But I don't believe that there's a moment that we don't think about the sacrifices, large and small, that those veterans made to fight for what they believed in, to do what they felt was right. As I was creating a post for Facebook and Google+, I realized there was more to the veteran story. I was thinking in terms of chronological history, the wars in which my ancestors fought (that I know of) and I stumbled over something. I'll explain...
I don't have a lot of veterans in my family; it's a family oddity, particularly on my maternal side, that the generations were very long and sat squarely at times when the men were either too young or too old for military service. I do have one ancestor who fought in the Revolutionary War (that's proven): Waters Burrows. I know very little about him as a person and don't really know anything about his service or sacrifices other than the fact that he was a Private in a NJ regiment. There are several more of his generation that I haven't proved to my satisfaction, but I believe are veterans just the same: James Sargent and Benjamin Penn.
Then there's the Civil War and my one exception to the military rule: Daniel Beightler.
|Photo of Daniel Beightler (1844-1925) courtesy of Laura Cosgrove Lorenzana|
My father's uncles, Francis, Patrick and John Cosgrove, all fought during WWI. They were English citizens, living in Montreal, Quebec, Canada, but they fought bravely to protect their homeland. Francis in particular sacrificed; he was wounded severely, including being exposed to mustard gas, and never fully recovered. Of course, that didn't stop him from marrying and having six children, the youngest of whom was just a year old when he died in 1931. Both Patrick and John lived long lives, though neither one married.
My Dad's youngest uncle and his half brother, both named Vincent Cosgrove, fought during WWII, as did my mother's uncle, Roger Wersel and cousin, Stephen Baer. And as I was thinking about who else I was missing, I suddenly thought about my mother-in-law, Ely Lumilan Lorenzana.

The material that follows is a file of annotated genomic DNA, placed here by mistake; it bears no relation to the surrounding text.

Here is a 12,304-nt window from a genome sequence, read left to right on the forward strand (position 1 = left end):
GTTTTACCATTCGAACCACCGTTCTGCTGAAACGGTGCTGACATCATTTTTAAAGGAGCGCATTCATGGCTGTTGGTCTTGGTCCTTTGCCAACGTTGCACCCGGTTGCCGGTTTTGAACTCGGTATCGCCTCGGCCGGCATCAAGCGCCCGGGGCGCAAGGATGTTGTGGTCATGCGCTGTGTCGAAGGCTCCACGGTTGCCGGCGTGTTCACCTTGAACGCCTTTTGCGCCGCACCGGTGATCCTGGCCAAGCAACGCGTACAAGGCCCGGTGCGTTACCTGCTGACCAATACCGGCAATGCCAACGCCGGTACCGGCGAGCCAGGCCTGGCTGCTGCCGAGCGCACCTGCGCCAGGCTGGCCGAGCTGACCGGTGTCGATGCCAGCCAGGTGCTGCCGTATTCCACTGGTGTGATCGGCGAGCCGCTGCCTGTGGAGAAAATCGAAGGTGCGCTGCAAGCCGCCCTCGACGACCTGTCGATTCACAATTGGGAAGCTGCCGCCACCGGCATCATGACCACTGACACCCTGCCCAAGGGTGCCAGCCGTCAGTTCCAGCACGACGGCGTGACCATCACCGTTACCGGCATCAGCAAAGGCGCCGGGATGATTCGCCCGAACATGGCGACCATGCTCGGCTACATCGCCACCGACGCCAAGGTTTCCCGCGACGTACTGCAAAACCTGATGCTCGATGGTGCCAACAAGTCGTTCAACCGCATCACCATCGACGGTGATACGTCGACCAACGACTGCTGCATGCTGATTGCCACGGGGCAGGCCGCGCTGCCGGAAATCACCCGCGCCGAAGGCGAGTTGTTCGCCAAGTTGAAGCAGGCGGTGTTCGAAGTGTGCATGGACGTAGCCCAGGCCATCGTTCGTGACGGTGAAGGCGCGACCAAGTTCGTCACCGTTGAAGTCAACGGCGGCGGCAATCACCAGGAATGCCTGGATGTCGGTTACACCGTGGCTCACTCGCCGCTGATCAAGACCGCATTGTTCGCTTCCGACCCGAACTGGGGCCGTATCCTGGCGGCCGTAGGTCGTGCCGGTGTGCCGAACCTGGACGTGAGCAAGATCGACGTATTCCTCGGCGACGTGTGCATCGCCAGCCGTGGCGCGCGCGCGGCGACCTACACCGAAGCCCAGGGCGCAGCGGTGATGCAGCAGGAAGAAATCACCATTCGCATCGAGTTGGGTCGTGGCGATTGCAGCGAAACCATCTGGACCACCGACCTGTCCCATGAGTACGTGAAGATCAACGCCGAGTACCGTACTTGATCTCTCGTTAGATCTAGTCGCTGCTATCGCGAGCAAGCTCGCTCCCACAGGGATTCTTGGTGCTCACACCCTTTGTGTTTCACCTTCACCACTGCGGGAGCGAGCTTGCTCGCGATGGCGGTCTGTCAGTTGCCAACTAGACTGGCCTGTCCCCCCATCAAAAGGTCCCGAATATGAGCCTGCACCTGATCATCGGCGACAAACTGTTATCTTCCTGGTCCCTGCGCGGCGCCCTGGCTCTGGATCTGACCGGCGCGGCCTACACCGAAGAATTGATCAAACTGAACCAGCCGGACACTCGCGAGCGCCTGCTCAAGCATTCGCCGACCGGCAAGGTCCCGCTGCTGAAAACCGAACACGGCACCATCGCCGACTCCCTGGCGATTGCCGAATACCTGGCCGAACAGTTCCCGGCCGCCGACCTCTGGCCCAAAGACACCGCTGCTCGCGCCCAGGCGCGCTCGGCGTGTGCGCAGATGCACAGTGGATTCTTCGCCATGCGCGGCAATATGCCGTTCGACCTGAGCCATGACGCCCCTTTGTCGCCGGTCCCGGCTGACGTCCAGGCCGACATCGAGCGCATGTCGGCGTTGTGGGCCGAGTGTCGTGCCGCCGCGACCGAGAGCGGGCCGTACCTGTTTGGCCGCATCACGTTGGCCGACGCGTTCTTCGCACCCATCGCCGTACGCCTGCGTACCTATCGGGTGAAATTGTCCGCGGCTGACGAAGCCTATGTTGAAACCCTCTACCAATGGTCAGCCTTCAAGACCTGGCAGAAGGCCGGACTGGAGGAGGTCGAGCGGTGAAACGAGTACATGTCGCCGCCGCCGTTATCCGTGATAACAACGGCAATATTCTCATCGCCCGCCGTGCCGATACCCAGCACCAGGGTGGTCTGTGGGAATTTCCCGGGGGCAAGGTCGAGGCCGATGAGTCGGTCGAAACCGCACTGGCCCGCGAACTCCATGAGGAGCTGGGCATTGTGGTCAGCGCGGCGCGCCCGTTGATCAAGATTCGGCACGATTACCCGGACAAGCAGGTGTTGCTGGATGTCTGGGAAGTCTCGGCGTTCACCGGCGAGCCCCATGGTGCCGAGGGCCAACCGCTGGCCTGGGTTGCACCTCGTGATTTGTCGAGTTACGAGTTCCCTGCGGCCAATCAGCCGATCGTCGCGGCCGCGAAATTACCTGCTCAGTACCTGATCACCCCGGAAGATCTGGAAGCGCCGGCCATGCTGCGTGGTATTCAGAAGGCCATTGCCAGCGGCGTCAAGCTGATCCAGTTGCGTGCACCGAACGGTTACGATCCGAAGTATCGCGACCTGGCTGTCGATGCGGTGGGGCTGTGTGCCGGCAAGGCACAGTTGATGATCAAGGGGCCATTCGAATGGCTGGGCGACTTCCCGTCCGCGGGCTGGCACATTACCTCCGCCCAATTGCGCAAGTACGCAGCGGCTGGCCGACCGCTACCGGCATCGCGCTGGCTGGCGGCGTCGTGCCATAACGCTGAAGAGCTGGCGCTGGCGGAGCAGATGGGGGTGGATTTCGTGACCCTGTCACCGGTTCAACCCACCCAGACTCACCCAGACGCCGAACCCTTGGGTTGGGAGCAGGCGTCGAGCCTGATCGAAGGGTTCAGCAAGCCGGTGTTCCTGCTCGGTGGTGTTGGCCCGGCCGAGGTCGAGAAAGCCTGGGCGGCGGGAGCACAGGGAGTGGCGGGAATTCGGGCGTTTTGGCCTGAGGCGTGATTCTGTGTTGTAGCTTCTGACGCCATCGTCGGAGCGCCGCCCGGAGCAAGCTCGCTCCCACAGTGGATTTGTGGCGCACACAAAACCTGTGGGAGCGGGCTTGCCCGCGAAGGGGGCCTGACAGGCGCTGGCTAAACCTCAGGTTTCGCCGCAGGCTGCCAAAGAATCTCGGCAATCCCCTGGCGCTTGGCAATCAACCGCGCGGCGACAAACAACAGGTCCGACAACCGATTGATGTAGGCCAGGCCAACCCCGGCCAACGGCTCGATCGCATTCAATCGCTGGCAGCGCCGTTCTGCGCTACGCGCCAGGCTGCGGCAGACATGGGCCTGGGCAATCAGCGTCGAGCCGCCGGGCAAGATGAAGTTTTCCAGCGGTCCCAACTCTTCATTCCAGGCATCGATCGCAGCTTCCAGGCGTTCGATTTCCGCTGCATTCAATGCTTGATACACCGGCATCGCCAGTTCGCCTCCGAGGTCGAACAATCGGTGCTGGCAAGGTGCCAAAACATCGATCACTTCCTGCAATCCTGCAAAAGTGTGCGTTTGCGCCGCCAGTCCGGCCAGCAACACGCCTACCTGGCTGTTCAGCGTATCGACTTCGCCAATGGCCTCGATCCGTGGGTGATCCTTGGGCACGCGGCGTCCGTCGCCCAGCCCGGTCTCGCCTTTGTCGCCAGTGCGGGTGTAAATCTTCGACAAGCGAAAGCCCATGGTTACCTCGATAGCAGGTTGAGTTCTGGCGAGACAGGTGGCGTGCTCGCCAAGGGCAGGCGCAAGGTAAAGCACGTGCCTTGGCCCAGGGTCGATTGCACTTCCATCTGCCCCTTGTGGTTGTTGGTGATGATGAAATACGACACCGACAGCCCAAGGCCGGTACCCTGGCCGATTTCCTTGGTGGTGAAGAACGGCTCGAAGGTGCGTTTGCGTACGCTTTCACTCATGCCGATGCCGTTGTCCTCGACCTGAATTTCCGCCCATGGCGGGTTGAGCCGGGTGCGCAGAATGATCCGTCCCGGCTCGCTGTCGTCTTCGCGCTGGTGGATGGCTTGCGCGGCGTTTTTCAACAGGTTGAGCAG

Ely was born in 1929 on the island of Luzon in the Philippines. In early 1942, just weeks after the occupation of the Philippines by the Japanese, she was sent to stay with her father's parents. Shortly after that Ely's father, Teodorico Lumilan who was a minister, was accused of being a Japanese sympathizer and was executed. In very short order, it was discovered that the accuser had done so falsely, and in turn he and his entire family were executed. That was just the beginning.
While Ely's siblings stayed with her mother's family, Ely found herself conscripted into a guerrilla unit to fight against the Japanese. She's shared the story of how she moved from town to town and lived for extended periods in the jungle. She reluctantly told me that she had seen executions; when asked if she herself had ever had to take up arms, she simply said, 'we did what we had to do to survive.' At the end of the war, having lived and fought on the run for two and a half years, Ely was 16.
|Photo of Ely Lumilan (c. 1944-45, second from right, standing) courtesy of Laura Cosgrove Lorenzana|
|Photo of Ely Lumilan (1946) courtesy of Laura Cosgrove Lorenzana|
I am so very, very proud of my uncle, Daniel Cosgrove, who served during Vietnam. He carried the responsibility of the family name, Daniel, with him as he fought for his Country in a war that was not a War but that required immense sacrifice on the part of our Nation. And I'm equally proud of his son Daniel Austin, who continues this tradition as he serves our military today.
The men and women who have worn uniforms in defense of their nations must never be forgotten. Neither should those who sacrificed, in equal measure, to defend their homes and support those wearing the uniforms, for they are veterans in their own right.
We must never forget.